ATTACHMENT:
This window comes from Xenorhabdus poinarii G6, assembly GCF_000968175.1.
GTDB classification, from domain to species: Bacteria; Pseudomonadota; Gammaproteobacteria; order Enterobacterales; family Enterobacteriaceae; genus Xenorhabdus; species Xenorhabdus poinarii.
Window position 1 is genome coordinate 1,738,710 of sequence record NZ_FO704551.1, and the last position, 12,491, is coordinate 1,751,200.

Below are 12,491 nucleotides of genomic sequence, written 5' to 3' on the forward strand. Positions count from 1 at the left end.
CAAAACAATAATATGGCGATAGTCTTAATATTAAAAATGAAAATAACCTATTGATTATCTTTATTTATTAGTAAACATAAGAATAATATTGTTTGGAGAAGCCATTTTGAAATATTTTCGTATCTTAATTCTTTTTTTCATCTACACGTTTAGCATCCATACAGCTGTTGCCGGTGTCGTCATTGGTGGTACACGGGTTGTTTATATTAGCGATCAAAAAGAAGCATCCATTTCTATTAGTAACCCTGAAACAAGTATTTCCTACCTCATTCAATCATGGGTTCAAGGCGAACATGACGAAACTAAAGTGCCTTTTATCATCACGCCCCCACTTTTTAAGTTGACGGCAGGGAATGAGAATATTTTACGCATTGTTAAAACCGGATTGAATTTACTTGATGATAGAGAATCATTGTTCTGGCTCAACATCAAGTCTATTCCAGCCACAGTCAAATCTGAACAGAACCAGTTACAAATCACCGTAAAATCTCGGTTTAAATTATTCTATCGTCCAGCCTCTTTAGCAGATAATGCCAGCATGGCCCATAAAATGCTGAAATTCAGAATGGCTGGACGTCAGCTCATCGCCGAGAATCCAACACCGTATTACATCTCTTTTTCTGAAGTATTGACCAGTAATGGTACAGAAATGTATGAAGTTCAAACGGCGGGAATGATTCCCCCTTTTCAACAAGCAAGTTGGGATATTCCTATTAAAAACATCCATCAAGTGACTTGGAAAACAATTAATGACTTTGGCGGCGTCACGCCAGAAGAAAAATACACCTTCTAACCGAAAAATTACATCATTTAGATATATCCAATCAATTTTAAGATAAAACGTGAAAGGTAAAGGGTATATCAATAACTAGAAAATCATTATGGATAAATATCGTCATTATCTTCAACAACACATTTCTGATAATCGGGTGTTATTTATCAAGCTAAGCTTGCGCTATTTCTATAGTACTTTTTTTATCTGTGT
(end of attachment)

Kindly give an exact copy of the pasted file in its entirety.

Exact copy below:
This window comes from Xenorhabdus poinarii G6, assembly GCF_000968175.1.
GTDB classification, from domain to species: Bacteria; Pseudomonadota; Gammaproteobacteria; order Enterobacterales; family Enterobacteriaceae; genus Xenorhabdus; species Xenorhabdus poinarii.
Window position 1 is genome coordinate 1,738,710 of sequence record NZ_FO704551.1, and the last position, 12,491, is coordinate 1,751,200.

Below are 12,491 nucleotides of genomic sequence, written 5' to 3' on the forward strand. Positions count from 1 at the left end.
CAAAACAATAATATGGCGATAGTCTTAATATTAAAAATGAAAATAACCTATTGATTATCTTTATTTATTAGTAAACATAAGAATAATATTGTTTGGAGAAGCCATTTTGAAATATTTTCGTATCTTAATTCTTTTTTTCATCTACACGTTTAGCATCCATACAGCTGTTGCCGGTGTCGTCATTGGTGGTACACGGGTTGTTTATATTAGCGATCAAAAAGAAGCATCCATTTCTATTAGTAACCCTGAAACAAGTATTTCCTACCTCATTCAATCATGGGTTCAAGGCGAACATGACGAAACTAAAGTGCCTTTTATCATCACGCCCCCACTTTTTAAGTTGACGGCAGGGAATGAGAATATTTTACGCATTGTTAAAACCGGATTGAATTTACTTGATGATAGAGAATCATTGTTCTGGCTCAACATCAAGTCTATTCCAGCCACAGTCAAATCTGAACAGAACCAGTTACAAATCACCGTAAAATCTCGGTTTAAATTATTCTATCGTCCAGCCTCTTTAGCAGATAATGCCAGCATGGCCCATAAAATGCTGAAATTCAGAATGGCTGGACGTCAGCTCATCGCCGAGAATCCAACACCGTATTACATCTCTTTTTCTGAAGTATTGACCAGTAATGGTACAGAAATGTATGAAGTTCAAACGGCGGGAATGATTCCCCCTTTTCAACAAGCAAGTTGGGATATTCCTATTAAAAACATCCATCAAGTGACTTGGAAAACAATTAATGACTTTGGCGGCGTCACGCCAGAAGAAAAATACACCTTCTAACCGAAAAATTACATCATTTAGATATATCCAATCAATTTTAAGATAAAACGTGAAAGGTAAAGGGTATATCAATAACTAGAAAATCATTATGGATAAATATCGTCATTATCTTCAACAACACATTTCTGATAATCGGGTGTTATTTATCAAGCTAAGCTTGCGCTATTTCTATAGTACTTTTTTTATCTGTGT